Is a fictionalized memoir based upon muddy facts. If you’ve lived through the 50s and 60s you will easily reconnect to a time that now seems so much simpler than today’s more accelerated pace.  While Jimmy tells his tales of what it was like growing up in small town, Pennsylvania, many readers will be able to recognize themselves taking a similar journey through those two decades, laughing and wincing along the way. It took strength, courage, and a ridiculous sense of fashion, to be Jimmy.

   How were his proud parents, Mama Dida and Daddy Paul, to know that their plump, pink baby boy would take the road adorned with bright-colored pansies instead of tall, firm, deep-rooted oaks? Almost immediately after the doctors cut the umbilical cord at the Allegheny Valley Hospital, Jimmy’s dad began to have fatherly dreams for his first-born son.  Daddy Paul’s dreams for young Jimmy included a son who would tramp across hardened, grassy football fields and tackle manly, thoroughbred competitors in an expected, neighborly way.  Daddy Paul saw himself walking proud and cheering loudly against the small town crowd, for his son. My father was to be disappointed time and again, but his disappointment was lessened since Mama Dida delivered four more sons in the following four years. As a consequence, Daddy Paul paid more attention to my younger, more athletic brothers, and tried his best never to look me square in the eyes, if he could help it. On the other hand, Mama Dida accepted me as I was, without question. She supported , laughed with me, and encouraged many of my choices.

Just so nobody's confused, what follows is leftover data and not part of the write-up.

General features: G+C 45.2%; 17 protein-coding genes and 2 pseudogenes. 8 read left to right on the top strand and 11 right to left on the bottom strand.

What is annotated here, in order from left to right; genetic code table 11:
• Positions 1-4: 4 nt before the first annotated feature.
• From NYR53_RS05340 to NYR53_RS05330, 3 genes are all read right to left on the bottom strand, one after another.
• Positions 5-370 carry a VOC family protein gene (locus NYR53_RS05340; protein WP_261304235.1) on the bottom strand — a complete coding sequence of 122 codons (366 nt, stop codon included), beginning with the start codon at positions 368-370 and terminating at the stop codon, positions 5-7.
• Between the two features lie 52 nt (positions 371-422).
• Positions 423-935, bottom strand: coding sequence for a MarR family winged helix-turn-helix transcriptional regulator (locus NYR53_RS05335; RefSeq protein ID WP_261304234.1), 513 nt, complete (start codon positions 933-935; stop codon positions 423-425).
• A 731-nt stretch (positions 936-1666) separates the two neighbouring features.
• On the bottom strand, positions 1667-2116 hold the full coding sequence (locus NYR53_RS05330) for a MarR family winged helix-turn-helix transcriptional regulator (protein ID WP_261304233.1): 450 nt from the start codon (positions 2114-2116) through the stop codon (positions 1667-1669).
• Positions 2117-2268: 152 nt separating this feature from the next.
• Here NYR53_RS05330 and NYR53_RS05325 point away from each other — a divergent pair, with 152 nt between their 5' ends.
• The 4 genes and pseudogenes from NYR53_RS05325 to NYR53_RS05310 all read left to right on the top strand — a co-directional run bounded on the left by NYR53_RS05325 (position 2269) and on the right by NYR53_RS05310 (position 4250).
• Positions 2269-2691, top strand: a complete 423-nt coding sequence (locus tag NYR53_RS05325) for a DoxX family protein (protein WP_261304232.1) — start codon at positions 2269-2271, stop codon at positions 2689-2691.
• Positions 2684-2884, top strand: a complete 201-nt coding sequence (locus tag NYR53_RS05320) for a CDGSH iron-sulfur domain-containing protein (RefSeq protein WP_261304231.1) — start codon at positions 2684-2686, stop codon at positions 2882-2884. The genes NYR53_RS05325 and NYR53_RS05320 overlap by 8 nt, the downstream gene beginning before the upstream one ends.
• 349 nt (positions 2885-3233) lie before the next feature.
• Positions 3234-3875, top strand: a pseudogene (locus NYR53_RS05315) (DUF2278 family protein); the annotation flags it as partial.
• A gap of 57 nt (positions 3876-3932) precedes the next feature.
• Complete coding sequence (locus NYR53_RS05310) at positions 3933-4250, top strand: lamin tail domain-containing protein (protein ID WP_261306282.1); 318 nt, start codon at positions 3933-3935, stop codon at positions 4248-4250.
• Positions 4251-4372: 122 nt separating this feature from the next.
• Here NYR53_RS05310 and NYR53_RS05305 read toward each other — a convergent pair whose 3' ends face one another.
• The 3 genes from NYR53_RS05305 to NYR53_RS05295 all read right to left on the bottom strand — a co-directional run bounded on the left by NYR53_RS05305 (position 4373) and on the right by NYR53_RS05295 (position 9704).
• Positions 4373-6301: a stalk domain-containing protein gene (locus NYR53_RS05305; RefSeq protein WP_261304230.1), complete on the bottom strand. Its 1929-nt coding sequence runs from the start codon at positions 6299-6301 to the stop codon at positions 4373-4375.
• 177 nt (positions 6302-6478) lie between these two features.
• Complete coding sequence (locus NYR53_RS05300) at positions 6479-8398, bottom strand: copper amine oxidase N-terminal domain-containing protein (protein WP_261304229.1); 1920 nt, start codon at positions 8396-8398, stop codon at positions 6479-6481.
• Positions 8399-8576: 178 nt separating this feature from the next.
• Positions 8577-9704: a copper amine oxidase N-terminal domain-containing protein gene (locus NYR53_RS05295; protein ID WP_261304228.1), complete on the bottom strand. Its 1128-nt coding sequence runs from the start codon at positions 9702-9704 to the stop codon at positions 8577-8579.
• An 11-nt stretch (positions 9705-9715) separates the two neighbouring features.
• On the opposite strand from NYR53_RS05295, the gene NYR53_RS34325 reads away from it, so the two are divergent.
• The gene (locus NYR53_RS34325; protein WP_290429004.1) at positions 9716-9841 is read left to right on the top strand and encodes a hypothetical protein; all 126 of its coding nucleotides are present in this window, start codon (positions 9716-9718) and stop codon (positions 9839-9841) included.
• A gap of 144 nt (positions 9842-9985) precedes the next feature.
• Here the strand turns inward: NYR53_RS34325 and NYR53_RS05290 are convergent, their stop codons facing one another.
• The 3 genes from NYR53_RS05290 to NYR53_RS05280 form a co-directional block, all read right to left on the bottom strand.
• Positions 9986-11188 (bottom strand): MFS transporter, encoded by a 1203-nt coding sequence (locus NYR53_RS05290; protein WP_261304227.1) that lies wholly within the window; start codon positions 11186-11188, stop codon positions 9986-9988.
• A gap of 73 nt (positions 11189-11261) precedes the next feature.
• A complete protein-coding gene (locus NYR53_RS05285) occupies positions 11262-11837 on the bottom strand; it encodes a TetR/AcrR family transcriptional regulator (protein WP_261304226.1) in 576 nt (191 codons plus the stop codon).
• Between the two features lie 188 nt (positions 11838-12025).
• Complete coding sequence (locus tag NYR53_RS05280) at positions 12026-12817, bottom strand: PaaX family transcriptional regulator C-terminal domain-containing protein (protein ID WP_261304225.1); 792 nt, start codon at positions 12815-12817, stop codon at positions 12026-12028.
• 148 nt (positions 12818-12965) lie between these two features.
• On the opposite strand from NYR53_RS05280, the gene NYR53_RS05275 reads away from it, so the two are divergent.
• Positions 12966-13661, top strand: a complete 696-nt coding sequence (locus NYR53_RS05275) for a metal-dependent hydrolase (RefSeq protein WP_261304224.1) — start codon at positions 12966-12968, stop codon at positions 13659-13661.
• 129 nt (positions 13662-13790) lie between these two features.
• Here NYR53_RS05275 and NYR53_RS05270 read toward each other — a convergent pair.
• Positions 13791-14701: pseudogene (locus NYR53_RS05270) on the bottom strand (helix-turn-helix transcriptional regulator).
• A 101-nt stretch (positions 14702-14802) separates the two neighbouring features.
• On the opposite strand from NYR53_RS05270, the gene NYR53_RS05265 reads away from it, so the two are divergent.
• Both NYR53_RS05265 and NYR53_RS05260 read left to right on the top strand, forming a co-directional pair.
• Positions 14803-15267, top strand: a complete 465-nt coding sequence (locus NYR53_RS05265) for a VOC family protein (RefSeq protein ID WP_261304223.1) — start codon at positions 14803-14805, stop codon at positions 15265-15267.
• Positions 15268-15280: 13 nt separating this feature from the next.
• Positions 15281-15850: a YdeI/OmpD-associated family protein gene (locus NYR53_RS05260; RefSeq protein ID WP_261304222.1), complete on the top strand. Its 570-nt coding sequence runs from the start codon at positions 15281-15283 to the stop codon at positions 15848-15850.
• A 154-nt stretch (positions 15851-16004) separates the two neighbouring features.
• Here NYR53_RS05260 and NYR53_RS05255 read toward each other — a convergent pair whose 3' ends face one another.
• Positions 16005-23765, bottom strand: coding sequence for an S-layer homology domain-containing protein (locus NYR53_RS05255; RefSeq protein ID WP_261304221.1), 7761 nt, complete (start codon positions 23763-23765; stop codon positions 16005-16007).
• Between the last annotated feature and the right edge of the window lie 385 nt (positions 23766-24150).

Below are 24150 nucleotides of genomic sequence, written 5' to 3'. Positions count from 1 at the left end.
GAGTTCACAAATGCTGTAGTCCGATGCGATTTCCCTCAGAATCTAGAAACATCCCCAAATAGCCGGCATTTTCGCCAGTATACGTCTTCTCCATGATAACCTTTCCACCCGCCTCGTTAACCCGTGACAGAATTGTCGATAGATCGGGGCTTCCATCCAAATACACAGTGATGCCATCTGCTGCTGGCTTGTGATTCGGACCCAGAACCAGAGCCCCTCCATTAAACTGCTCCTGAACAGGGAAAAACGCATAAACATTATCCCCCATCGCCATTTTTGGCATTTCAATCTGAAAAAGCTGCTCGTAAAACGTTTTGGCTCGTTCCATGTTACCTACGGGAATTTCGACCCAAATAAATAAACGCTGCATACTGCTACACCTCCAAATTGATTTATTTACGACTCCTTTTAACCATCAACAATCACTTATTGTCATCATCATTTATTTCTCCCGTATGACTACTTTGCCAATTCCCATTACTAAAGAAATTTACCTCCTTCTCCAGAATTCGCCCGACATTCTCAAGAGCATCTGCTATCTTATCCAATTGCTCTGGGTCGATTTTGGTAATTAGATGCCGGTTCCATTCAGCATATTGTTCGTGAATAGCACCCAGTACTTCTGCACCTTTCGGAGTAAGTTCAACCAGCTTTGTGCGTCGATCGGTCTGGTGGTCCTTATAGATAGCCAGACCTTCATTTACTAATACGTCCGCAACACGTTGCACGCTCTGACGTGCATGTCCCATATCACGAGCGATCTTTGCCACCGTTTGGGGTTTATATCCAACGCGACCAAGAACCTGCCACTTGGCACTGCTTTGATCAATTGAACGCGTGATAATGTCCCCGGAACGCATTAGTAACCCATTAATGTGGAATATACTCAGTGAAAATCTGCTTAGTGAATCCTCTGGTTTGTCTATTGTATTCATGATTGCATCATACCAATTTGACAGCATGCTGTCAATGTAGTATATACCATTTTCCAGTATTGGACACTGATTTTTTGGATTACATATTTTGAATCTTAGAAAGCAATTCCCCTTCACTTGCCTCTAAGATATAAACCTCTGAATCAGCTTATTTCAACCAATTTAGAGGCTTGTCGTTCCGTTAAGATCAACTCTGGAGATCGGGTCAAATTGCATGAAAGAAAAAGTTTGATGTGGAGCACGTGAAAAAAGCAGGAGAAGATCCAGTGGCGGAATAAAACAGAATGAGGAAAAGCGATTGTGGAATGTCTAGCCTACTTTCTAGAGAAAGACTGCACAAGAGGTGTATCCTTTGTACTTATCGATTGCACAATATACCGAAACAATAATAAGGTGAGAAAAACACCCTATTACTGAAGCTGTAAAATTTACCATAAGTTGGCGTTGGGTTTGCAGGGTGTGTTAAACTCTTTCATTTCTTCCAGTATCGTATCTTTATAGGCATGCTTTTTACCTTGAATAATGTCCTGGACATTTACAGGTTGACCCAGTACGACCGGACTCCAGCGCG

I’ve always known that I was different. And because of this difference, I was often called a sissy, or worse. But it takes a tough man to be comfortable as a sissy and I learned to live the way I wanted, one step at a time, in heels or in flats. The Sissy Chronicles tells some of those stories about a boy who walked his own, sometimes painful, often hilarious walk, on the perilous path to adulthood in a middle-class, Catholic family in the ‘50s and ‘60’s. These stories are nothing less than a triumphant celebration of life.